COMMUNITY RESERVES: A boon or bane for conservation?
By Bahar Dutt
Even as rampant destruction of the environment in its varied forms and associated
efforts continue to rise, there have been practises among communities in India where
people themselves have protected and nurtured biodiversity (Pathak, 2002). Across
the country there are numerous examples of areas that may not be designated as protected
areas as per the official records, yet are rich in biodiversity due to substantial
involvement or protection by local communities. In Mendha village in Maharashtra
nearly 1800 hectares of forest are being protected by a Gond tribal community. In
Kokrebellur in Karnataka the endangered Spot billed pelican are known as the 'daughters
of the village' as they come once a year to nest on the trees on the village commons.
The fledglings are protected by local villagers. None of the above mentioned areas
fall in the traditional categories of protected areas. Given that nearly 50% of
wildlife species are to be found outside the traditional protected area network,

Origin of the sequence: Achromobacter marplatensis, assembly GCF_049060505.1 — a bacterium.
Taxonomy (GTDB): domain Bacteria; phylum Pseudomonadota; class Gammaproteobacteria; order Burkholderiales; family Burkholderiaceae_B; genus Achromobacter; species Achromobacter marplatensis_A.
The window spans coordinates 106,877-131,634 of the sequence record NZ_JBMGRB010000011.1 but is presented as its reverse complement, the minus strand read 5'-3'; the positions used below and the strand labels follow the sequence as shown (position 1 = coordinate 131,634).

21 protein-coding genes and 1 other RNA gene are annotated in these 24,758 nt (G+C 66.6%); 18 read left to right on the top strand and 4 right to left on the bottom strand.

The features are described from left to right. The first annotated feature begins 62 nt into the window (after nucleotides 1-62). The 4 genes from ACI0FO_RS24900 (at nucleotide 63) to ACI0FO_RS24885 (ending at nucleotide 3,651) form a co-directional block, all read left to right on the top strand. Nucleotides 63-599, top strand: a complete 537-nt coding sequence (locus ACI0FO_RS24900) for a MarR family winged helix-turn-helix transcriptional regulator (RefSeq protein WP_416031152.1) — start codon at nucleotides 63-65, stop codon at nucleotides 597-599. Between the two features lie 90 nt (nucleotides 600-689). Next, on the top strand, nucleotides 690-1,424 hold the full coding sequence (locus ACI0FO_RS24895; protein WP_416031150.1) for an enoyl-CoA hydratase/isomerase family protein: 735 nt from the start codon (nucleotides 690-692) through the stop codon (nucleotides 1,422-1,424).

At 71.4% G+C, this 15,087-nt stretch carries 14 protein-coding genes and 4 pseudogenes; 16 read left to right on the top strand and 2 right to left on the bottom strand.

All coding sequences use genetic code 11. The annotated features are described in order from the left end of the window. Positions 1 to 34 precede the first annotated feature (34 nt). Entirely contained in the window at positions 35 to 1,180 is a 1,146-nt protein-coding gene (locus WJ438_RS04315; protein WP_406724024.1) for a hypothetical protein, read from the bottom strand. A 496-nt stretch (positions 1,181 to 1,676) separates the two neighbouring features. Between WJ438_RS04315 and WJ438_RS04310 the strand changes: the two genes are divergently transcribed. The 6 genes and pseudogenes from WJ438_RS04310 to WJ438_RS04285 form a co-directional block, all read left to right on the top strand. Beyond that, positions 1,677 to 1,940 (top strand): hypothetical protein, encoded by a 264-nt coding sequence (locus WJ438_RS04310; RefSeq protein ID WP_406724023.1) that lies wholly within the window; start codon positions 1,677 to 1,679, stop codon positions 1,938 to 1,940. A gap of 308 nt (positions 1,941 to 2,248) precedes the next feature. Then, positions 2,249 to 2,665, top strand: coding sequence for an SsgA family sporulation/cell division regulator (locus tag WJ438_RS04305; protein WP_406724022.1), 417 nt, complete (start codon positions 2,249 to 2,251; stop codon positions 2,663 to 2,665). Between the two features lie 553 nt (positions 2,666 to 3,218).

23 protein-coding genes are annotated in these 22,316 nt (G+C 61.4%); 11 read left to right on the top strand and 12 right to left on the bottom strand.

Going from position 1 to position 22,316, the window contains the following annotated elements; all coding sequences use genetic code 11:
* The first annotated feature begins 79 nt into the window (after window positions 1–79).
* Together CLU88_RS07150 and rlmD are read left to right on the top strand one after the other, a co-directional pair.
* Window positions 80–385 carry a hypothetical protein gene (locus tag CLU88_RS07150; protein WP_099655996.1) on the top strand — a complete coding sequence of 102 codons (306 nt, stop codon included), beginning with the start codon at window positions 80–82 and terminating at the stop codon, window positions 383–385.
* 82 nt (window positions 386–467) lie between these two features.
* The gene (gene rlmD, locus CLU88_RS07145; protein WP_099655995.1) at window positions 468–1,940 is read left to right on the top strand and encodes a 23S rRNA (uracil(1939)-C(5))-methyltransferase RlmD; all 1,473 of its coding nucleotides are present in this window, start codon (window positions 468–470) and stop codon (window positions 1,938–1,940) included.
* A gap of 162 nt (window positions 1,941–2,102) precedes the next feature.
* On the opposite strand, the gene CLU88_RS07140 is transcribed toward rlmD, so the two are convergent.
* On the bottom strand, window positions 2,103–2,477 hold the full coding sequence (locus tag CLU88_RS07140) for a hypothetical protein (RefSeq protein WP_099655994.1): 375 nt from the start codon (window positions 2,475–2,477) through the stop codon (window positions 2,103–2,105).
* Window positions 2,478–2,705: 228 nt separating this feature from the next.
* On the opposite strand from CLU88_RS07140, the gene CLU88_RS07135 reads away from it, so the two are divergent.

the above mentioned examples demonstrate that community action can play a significant
role in protecting biodiversity.
Recognising such efforts the latest amendment to the Indian Wildlife Protection
Act, has introduced a new concept and calls for the creation of a new category of
protected areas namely a 'Community Reserve'.
The relevant provisions under these Acts have tried to move away from the conventional
exclusionary and non-participatory model of conservation. These changes are indeed
progressive, as they could help conserve and sustainably manage several hundred
community conserved biodiversity rich sites in the country, which may want or need
a legal backing. However, the way the provisions have been mentioned in the Act
is very unclear, and leaves much to interpretations; additionally, some aspects
of the provisions could be counter-productive. For instance, the Act calls for creation
of uniform institutions envisaged to manage Community Reserves which could create
more conflicts than resolutions in areas where there are already robust community
institutions. Further , Kalpavriksh an NGO that has been documenting hundreds of
community conserved areas across India has noted that community protection of forests
has been taken up on government land whereas the amendments in the Wildlife Protection
Act does not acknowledge existence of such efforts on lands other than under the
ownership of the communities or private bodies, including on government land.
Community based conservation is to be a reality in India the need of the hour is
to create legal instruments and guidelines that support efforts made by communities
for biodiversity conservation rather than impose new institutions or laws.
Bahar Dutt has been working for the past five years on issues
related to community based conservation and sustainable livelihoods.